Ferret's manifesto




Monday, 02 August 2010

If Good Housekeeping magazine ever gives an award for the nation's tidiest Den Of Iniquity, the western Sydney clubhouse of the Finks outlaw motorcycle club will be odds-on to win ... writes Richard Guilliatt from The Australian

One recent Friday evening, as 20-odd Finks gathered inside this fortified warehouse for their weekly social meeting, nominee members fastidiously vacuumed the blue carpet and mopped the chequerboard tiles around the bar under the watchful gaze of the goateed, tattooed hulk who is their sergeant-at-arms, Ferret. The place appeared spotless, but when Ferret spotted a couple of fellow-Finks smoking down the back of the gym among the weight machines, his eyes narrowed.

“Don’t you blokes drop any butts down there,” he called out, his jaw clenching in a manner that caused the “Finks M.C.” tattoo emblazoned on the side of his neck to pulsate forebodingly.

It’s a tough gig, being the disciplinarian in a bikie club. But Ferret, who has been a sergeant-at-arms with the Finks for 19 years, brings the requisite physical presence to the job: his shaven head is shaped like a missile warhead, his neck is almost the width of a tree-trunk and his massive chest and 19-inch biceps are pumped from years of weight-lifting. The tatts covering him from ankle to ear are a multi-coloured riot of flames, demons, skulls, crashing waves and Finks logos.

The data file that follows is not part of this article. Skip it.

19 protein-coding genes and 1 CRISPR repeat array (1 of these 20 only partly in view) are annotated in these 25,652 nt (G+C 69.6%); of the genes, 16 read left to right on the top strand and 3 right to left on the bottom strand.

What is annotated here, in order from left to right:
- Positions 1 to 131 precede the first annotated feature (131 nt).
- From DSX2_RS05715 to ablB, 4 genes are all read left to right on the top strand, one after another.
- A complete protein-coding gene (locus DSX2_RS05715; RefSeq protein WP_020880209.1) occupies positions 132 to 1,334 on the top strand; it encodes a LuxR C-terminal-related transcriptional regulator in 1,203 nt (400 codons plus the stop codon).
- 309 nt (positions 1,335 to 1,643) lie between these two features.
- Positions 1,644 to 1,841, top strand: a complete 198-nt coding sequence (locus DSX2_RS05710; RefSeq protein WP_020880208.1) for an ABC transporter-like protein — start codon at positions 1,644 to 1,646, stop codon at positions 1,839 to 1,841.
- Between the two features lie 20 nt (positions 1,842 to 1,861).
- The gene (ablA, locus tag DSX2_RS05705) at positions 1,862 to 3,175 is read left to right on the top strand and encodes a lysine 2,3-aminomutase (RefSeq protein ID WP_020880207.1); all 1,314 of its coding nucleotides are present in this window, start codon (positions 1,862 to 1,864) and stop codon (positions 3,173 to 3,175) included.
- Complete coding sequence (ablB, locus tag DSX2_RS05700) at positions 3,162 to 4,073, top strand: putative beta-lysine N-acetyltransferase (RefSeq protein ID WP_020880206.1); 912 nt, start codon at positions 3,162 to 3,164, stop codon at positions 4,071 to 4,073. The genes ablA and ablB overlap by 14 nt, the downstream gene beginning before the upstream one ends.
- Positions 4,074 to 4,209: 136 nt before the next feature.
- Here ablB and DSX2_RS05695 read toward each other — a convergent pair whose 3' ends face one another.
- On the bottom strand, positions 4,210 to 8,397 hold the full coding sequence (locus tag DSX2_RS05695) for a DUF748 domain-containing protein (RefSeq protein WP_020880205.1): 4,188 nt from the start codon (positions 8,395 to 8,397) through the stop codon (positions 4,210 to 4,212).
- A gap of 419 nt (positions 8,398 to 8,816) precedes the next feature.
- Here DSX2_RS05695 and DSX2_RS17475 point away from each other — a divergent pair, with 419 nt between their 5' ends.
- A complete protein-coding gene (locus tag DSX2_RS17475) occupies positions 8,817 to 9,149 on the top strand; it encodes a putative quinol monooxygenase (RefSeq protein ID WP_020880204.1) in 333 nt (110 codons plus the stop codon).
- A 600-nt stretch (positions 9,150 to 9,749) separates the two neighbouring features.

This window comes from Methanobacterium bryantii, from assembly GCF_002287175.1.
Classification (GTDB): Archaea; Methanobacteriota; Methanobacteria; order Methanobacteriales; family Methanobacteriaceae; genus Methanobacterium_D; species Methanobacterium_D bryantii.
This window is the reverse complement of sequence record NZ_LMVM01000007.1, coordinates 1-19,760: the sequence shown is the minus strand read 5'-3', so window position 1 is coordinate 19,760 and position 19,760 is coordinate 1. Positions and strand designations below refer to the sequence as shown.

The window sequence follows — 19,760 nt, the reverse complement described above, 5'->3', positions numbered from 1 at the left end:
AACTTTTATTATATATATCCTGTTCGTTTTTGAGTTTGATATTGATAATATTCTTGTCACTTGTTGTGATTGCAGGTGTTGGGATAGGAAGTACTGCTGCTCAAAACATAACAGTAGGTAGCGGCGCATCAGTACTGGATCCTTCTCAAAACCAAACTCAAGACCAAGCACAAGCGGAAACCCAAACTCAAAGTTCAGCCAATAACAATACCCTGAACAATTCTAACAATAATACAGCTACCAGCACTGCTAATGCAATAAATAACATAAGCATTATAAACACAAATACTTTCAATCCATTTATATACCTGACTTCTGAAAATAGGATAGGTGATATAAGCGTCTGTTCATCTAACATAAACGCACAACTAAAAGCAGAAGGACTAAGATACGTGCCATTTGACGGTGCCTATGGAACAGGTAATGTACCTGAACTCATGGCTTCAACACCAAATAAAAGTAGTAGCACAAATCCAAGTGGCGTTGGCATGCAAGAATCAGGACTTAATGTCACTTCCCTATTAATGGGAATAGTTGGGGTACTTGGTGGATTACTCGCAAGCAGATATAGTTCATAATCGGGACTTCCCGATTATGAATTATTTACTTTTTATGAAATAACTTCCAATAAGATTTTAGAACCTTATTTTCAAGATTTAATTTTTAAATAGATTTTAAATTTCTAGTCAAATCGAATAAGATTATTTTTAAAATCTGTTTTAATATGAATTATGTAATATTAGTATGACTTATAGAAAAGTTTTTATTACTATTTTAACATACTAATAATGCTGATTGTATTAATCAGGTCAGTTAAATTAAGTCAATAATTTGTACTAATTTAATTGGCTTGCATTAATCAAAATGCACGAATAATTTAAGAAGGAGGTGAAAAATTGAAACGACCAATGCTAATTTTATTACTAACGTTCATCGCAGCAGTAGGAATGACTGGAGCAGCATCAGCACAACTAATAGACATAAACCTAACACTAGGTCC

Exactly what punishments Ferret has meted out in his years on the job is a subject he’s reluctant to get into. “You have to do what you have to do,” he says phlegmatically. Suffice to say that being a Finks sergeant-at-arms is not a low-risk occupation. One of his predecessors, Allan Bradford, was shot dead in 1980 while sitting astride his Harley on a suburban Sydney street, a suspected retribution for Bradford’s role in the killing of a Hells Angel eight years earlier. The current sergeant-at-arms of the club’s Gold Coast chapter, Greg “TwentyFive” Keating, was recently jailed for four months after refusing to give evidence to the Australian Crime Commission.

A year ago, however, Ferret took on a job even tougher than keeping his fellow Finks in line: trying to win over middle-Australia to the idea that bikies are a persecuted minority. With assistance from a professional public relations agency, Ferret has taken to the radio airwaves, the National Press Club, even the hallowed halls of Sydney Law School, to argue that “anti-bikie laws” introduced in South Australia, New South Wales and Queensland represent a grave and dangerous attack on the public’s civil rights.